“The pain felt excruciating. It felt like broken glass inside my hip and was constant when I was either walking or sitting down. The pain affected my life, right down to dressing myself, going to work, doing things that I enjoy. I couldn’t food shop, I couldn’t put my sneakers on, I couldn’t put my socks on, the pain was constant. The pain affected my relationships, the fact that I wasn’t able to go out and do the things that I enjoyed with my family and my friends.
The particular moment I decided to get my hip fixed was when I felt too young to be so… handicapped. After I had the operation, I still expected pain, but I was pleasantly surprised. With physical therapy, soon after surgery I was able to walk up a flight of stairs.
I owe so much to my surgeon, and if I didn’t marry my husband I probably would have married my surgeon… truly. I would tell someone contemplating having hip surgery… don’t waste any time. Talk to your doctor about the benefits and risks and whether hip replacement surgery is right for you because those are weeks, months or years that will go by wasted.
I actually feel blessed. After the operation, I got married one year later, and I walked down the aisle and danced at my wedding. I’m so glad there are people out there who have the capability to make such a great product.”
All surgery carries risk. See your orthopaedic surgeon to discuss your potential benefits and risks. Not all patients will have the same post-operative recovery and activity level. Individual results vary.
U.S. Modular Hip Settlement Program
Stryker's Voluntary Recall of Rejuvenate and ABG II Modular-Neck Hip Stems
Hip joint replacement is intended for use in individuals with joint disease resulting from degenerative and rheumatoid arthritis, avascular necrosis, fracture of the neck of the femur or functional deformity of the hip.
Joint replacement surgery is not appropriate for patients with certain types of infections, any mental or neuromuscular disorder which would create an unacceptable risk of prosthesis instability, prosthesis fixation failure or complications in postoperative care, compromised bone stock, skeletal immaturity, severe instability of the joint, or excessive body weight.
Like any surgery, joint replacement surgery has serious risks which include, but are not limited to, pain, infection, bone fracture, change in the treated leg length (hip), joint stiffness, hip joint fusion, amputation, peripheral neuropathies (nerve damage), circulatory compromise (including deep vein thrombosis (blood clots in the legs)), genitourinary disorders (including kidney failure), gastrointestinal disorders (including paralytic ileus (loss of intestinal digestive movement)), vascular disorders (including thrombus (blood clots), blood loss, or changes in blood pressure or heart rhythm), bronchopulmonary disorders (including emboli, stroke or pneumonia), heart attack, and death.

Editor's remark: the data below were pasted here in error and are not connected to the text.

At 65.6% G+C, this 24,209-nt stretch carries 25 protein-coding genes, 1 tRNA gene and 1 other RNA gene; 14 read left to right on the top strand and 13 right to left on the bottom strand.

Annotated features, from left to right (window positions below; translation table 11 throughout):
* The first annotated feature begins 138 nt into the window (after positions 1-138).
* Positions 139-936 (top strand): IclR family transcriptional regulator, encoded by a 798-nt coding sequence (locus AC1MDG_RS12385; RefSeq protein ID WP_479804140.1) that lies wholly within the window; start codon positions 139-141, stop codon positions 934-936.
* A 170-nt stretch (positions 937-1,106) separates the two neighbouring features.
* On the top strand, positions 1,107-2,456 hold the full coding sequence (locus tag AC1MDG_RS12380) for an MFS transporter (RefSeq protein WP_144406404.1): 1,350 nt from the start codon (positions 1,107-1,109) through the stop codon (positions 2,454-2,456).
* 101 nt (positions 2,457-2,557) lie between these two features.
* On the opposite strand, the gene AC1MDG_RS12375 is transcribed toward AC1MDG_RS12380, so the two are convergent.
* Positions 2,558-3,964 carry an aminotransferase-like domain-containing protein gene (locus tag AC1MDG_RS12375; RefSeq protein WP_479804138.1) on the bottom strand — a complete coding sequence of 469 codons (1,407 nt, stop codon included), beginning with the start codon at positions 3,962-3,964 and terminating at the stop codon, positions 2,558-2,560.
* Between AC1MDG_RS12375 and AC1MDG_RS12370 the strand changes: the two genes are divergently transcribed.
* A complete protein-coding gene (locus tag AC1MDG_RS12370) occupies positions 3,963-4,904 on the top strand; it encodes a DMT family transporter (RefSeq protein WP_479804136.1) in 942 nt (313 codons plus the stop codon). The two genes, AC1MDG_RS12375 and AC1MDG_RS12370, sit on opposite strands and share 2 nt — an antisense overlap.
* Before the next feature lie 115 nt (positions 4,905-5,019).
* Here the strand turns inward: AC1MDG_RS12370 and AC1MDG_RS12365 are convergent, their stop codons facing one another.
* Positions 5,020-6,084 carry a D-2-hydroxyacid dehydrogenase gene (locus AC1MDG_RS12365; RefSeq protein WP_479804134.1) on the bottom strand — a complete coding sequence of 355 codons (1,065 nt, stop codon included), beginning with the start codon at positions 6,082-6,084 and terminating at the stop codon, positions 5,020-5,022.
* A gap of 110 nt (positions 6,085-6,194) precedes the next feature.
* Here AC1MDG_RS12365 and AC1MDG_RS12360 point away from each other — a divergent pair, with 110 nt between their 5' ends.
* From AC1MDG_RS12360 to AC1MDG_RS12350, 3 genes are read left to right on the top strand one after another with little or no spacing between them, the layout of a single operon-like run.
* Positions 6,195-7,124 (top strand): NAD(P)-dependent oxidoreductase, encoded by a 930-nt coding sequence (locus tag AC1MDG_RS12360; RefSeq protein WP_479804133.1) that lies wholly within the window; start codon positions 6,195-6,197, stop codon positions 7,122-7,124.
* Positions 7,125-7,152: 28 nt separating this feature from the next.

Implant related risks which may lead to a revision of the implant include dislocation, loosening, fracture, nerve damage, heterotopic bone formation (abnormal bone growth in tissue), wear of the implant, metal and/or foreign body sensitivity, soft tissue imbalance, osteolysis (localized progressive bone loss), audible sounds during motion, and reaction to particle debris. Hip implants may not provide the same feel or performance characteristics experienced with a normal healthy joint.
The information presented is for educational purposes only. Speak to your doctor to decide if joint replacement surgery is appropriate for you. Individual results vary and not all patients will return to the same activity level. The lifetime of any joint replacement is limited and depends on several factors like patient weight and activity level. Your doctor will counsel you about strategies to potentially prolong the lifetime of the device, including avoiding high-impact activities, such as running, as well as maintaining a healthy weight. It is important to closely follow your doctor’s instructions regarding post-surgery activity, treatment and follow-up care. Ask your doctor if a joint replacement is right for you.
Stryker Corporation or its other divisions or other corporate affiliated entities own, use or have applied for the following trademarks or service marks: Mako, Mobile Bearing Hip, Stryker, Together with our customers, we are driven to make healthcare better. All other trademarks are trademarks of their respective owners or holders.